4 GNJ churches learn advocacy for food justice at Church & Society

March 12, 2024 | | Racial Justice, Journey of Hope, GNJ News

Members of four Greater New Jersey churches visited the United Methodist General Board of Church & Society in Washington DC in February to inform and further deepen their commitment to confronting racial and economic injustice that afflicts poor communities with wealth inequality and food insecurity.  The churches have engaged as partners in education and advocacy for two years, including joint community workshops, a sermon series, small-group studies, creation of an Advent action calendar and other efforts.

Fifteen lay and clergy leaders of Trinity UMC in in Hackettstown, Sparta UMC, Denville Community Church (UMC) and Belvidere UMC visited GBCS February 19-21, arriving on Presidents Day, to learn from agency staff, other advocates and U.S. congressional staff. The Rev. Kathleen Stone, an educational and program consultant, organized and joined in the justice journey, which received funding support from a GNJ grant.

Aimee Hong, GBCS’ Senior Executive Director of Education and Engagement taught the group about the federal budget and historical U.S. policies that have caused a racial wealth gap. Two other speakers, the Rev. Camille Henderson-Edwards, GBCS Director of Economic, Health and Gender Justice, and Tim Klipp-Lockhart, Government Affairs Manager of the Food Research and Action Center (FRAC), helped them understand public policies related to food justice that Congress is considering as it prepares the 2024 federal budget.

Elyssa Feder, Executive Director of Rising Organizers, taught the fledgling activists about doing grassroots organizing through one-on-one conversations, while Hong helped them prepare to advocate for food justice with state politicians.

Team members met with staff aides of New Jersey’s Senator Bob Menendez, Representative Tom Kean and Representative Mikie Sherrill and asked them to support funding for WIC (Women with Infant Children), the Child Tax Credit and SNAP (Supplemental Nutrition Assistance Program), which is in the Farm Bill that expires September 30.

According to government websites, “The Special Supplemental Nutrition Program for Women, Infants and Children (WIC) provides federal grants to states for supplemental foods, health care referrals and nutrition education for low-income pregnant, breastfeeding and non-breastfeeding postpartum women, and to infants and children up to age 5 who are found to be at nutritional risk.

“The Child Tax Credit helps families with qualifying children to get a much-needed tax break… And the Supplemental Nutrition Assistance Program (SNAP) “provides food benefits to low-income families to supplement their grocery budget so they can afford the nutritious food essential to health and well-being.”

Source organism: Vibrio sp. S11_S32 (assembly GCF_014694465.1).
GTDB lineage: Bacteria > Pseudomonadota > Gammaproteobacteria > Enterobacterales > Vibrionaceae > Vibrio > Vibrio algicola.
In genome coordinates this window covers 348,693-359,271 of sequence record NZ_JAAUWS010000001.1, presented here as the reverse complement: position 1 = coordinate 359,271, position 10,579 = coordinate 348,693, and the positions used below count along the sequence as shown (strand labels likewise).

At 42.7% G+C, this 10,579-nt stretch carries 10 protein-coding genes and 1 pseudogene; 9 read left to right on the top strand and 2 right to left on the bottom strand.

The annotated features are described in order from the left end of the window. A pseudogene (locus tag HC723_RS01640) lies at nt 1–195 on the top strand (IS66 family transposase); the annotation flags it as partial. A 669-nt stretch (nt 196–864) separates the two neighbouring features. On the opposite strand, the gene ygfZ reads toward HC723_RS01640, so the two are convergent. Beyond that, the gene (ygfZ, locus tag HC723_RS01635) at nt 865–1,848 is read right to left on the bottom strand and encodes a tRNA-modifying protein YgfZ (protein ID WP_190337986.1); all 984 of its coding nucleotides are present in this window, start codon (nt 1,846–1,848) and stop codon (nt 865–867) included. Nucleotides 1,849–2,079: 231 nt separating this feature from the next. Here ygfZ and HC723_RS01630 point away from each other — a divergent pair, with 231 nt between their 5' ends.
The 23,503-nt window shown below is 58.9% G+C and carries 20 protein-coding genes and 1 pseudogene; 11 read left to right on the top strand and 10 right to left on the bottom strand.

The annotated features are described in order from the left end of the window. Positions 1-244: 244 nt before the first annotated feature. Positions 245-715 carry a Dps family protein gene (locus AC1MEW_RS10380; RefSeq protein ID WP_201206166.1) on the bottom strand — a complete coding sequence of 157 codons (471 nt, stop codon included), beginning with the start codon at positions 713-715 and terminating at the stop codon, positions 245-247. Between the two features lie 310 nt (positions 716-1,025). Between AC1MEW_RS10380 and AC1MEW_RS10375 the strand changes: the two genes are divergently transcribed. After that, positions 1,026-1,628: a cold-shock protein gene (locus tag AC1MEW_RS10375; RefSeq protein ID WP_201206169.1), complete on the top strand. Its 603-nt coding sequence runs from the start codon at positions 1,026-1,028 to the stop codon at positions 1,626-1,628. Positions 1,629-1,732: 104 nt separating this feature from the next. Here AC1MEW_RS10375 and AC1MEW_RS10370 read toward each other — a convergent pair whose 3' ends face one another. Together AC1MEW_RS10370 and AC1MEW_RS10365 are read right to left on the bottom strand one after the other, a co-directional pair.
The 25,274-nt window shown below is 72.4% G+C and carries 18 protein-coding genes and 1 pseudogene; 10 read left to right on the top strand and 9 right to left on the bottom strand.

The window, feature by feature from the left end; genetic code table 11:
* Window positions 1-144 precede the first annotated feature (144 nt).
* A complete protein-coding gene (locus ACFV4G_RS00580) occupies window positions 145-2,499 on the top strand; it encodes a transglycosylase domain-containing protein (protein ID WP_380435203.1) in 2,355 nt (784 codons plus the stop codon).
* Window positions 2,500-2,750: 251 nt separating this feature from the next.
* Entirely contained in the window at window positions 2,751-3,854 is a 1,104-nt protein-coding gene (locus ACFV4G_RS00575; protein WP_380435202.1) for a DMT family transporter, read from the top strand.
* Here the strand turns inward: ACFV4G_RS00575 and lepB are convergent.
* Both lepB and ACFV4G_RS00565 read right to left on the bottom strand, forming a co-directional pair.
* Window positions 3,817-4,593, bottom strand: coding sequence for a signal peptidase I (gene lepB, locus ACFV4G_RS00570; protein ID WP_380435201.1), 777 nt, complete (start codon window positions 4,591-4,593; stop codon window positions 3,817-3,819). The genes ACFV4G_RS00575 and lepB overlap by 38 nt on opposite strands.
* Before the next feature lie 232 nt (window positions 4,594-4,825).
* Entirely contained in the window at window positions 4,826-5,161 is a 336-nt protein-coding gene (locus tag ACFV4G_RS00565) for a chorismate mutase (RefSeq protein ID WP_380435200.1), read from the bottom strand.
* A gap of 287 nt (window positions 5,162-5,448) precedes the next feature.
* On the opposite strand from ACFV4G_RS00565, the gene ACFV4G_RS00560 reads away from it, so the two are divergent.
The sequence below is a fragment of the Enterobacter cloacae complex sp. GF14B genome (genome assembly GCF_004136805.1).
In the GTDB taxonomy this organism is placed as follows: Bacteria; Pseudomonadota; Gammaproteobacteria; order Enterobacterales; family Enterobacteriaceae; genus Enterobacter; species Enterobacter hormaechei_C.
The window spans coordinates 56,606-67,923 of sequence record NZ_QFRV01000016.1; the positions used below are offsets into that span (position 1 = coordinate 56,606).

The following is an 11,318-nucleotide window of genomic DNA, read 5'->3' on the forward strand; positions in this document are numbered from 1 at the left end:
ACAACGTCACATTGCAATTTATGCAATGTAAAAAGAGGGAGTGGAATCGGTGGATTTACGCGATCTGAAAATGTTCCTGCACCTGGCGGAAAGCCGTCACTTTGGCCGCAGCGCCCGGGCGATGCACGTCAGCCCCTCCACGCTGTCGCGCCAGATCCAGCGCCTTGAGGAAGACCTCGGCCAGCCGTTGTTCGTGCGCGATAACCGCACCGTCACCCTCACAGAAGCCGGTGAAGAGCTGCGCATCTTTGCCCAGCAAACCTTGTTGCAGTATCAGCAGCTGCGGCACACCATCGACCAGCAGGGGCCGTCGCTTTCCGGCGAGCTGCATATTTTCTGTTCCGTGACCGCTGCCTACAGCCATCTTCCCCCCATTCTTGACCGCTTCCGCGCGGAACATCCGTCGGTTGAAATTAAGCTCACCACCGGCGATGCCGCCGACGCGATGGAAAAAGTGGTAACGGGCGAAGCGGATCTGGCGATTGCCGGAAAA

“These programs help feed millions of people of all ages and if they are cut, it will have severe consequences,” said the Rev. Heather Valosin, pastor of Denville Community Church. “We learned that Christian churches in America fill one grocery bag for every 25 grocery bags that are needed in the U.S. to address hunger. Our well-intended charity is simply not enough to meet the needs of hungry neighbors in this country. Advocating for public policies that would help them is critical in addressing the need of hunger.”

“It’s truly inspiring to see these churches actively engaged in mission partnerships and leadership development,” said the Rev. Dr. Juel Nelson, a GNJ Associate Superintendent and Director of Leadership Development, who accompanied the group and observed their learning and their advocacy on Capitol Hill. “Their preparation and meeting with congressional staff underscored their commitment to effecting change both locally and nationally.”

She commended their use of what they are learning in small-group activities, social advocacy and even worship as “evidence that they are living out their Christian faith in tangible ways that benefit their communities and the common good. They are embracing the Three Simple Rules: ‘Do Good. Do no harm. Stay in love with God.’”

“I believe my group understood food justice from a perspective they never realized existed,” said Sandy Svenningsen of Sparta UMC. She spoke of “the glaring reality of the connection between people of color, poverty and hunger in New Jersey–the high percentage of county populations living with an income 200% below the federal poverty level in a wealthy, prosperous technologically advanced region.”

“Our next step is to continue organizing with like-minded people who are passionate about food justice and share the importance of and strategy for advocating politically for food justice,” said Valosin. The churches will cosponsor their next event April 27, at 9 a.m. to noon, at Denville Community Church, where the team will describe the advocacy strategies they learned and explore additional ways to make a difference.

Read past stories about this collaborative food justice advocacy endeavor: